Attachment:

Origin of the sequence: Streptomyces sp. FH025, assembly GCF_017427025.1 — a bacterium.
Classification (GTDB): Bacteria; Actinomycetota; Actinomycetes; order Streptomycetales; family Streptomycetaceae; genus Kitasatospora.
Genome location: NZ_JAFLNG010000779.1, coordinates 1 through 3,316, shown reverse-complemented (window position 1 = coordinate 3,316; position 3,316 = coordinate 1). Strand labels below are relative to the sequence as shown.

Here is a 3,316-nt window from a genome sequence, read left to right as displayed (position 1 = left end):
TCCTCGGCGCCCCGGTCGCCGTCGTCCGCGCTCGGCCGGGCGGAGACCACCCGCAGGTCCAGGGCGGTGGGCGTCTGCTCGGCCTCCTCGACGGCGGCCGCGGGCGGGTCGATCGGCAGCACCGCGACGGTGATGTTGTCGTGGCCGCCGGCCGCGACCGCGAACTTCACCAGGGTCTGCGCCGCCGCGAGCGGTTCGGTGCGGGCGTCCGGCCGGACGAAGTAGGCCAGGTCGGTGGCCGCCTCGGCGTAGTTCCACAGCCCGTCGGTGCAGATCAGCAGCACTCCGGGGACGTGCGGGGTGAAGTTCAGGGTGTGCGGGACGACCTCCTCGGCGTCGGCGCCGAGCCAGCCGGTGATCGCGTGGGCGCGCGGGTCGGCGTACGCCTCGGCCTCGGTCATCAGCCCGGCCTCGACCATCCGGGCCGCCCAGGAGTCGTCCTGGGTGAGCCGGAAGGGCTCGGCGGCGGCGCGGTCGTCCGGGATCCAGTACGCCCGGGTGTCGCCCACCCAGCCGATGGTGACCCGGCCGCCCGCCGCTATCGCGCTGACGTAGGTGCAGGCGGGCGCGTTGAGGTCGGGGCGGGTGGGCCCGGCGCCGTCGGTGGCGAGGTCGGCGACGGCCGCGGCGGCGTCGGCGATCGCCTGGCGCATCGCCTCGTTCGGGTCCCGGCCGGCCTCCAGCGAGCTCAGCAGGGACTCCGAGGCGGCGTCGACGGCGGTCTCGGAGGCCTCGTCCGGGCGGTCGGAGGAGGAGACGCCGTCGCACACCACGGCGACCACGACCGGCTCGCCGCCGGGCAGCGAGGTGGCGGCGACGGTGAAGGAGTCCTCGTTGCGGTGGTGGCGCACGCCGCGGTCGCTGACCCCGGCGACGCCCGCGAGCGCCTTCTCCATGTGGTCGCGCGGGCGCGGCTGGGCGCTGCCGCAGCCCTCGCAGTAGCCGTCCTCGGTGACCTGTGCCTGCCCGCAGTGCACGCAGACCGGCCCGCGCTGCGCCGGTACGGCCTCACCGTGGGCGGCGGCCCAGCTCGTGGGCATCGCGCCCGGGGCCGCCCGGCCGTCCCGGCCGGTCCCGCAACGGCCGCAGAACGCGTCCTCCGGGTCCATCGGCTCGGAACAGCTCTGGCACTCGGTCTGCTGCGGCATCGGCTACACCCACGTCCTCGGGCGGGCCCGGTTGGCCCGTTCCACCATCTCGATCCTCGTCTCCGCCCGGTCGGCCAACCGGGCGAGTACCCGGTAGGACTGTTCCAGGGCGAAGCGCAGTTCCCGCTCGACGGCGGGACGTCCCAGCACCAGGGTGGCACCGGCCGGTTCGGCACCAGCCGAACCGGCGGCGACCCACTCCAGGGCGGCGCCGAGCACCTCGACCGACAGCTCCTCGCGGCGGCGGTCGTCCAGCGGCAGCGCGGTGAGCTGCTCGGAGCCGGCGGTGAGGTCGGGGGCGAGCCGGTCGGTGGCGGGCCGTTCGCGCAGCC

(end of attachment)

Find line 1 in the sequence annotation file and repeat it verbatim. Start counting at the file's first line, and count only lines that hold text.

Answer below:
Origin of the sequence: Streptomyces sp. FH025, assembly GCF_017427025.1 — a bacterium.